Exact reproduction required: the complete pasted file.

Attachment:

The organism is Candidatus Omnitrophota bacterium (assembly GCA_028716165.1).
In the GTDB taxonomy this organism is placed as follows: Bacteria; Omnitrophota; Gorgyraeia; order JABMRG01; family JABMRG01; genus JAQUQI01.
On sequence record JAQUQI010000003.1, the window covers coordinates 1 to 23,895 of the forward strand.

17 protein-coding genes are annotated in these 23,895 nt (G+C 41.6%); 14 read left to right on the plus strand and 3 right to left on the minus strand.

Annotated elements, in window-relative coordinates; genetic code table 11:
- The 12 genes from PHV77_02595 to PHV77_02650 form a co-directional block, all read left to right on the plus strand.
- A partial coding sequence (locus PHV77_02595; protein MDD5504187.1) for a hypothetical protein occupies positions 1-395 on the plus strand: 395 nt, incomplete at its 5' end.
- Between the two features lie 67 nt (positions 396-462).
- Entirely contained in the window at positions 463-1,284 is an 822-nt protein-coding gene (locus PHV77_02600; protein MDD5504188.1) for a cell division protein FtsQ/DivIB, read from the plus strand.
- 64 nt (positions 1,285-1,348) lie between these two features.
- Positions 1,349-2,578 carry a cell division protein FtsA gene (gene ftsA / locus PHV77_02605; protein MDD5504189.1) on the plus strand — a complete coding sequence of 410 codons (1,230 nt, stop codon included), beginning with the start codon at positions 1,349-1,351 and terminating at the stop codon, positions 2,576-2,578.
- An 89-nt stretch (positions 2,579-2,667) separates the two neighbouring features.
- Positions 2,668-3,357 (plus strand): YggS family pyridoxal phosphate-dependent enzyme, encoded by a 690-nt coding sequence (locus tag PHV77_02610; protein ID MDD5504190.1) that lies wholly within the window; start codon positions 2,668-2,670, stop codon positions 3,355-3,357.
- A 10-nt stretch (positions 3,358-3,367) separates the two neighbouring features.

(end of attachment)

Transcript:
The organism is Candidatus Omnitrophota bacterium (assembly GCA_028716165.1).
In the GTDB taxonomy this organism is placed as follows: Bacteria; Omnitrophota; Gorgyraeia; order JABMRG01; family JABMRG01; genus JAQUQI01.
On sequence record JAQUQI010000003.1, the window covers coordinates 1 to 23,895 of the forward strand.

17 protein-coding genes are annotated in these 23,895 nt (G+C 41.6%); 14 read left to right on the plus strand and 3 right to left on the minus strand.

Annotated elements, in window-relative coordinates; genetic code table 11:
- The 12 genes from PHV77_02595 to PHV77_02650 form a co-directional block, all read left to right on the plus strand.
- A partial coding sequence (locus PHV77_02595; protein MDD5504187.1) for a hypothetical protein occupies positions 1-395 on the plus strand: 395 nt, incomplete at its 5' end.
- Between the two features lie 67 nt (positions 396-462).
- Entirely contained in the window at positions 463-1,284 is an 822-nt protein-coding gene (locus PHV77_02600; protein MDD5504188.1) for a cell division protein FtsQ/DivIB, read from the plus strand.
- 64 nt (positions 1,285-1,348) lie between these two features.
- Positions 1,349-2,578 carry a cell division protein FtsA gene (gene ftsA / locus PHV77_02605; protein MDD5504189.1) on the plus strand — a complete coding sequence of 410 codons (1,230 nt, stop codon included), beginning with the start codon at positions 1,349-1,351 and terminating at the stop codon, positions 2,576-2,578.
- An 89-nt stretch (positions 2,579-2,667) separates the two neighbouring features.
- Positions 2,668-3,357 (plus strand): YggS family pyridoxal phosphate-dependent enzyme, encoded by a 690-nt coding sequence (locus tag PHV77_02610; protein ID MDD5504190.1) that lies wholly within the window; start codon positions 2,668-2,670, stop codon positions 3,355-3,357.
- A 10-nt stretch (positions 3,358-3,367) separates the two neighbouring features.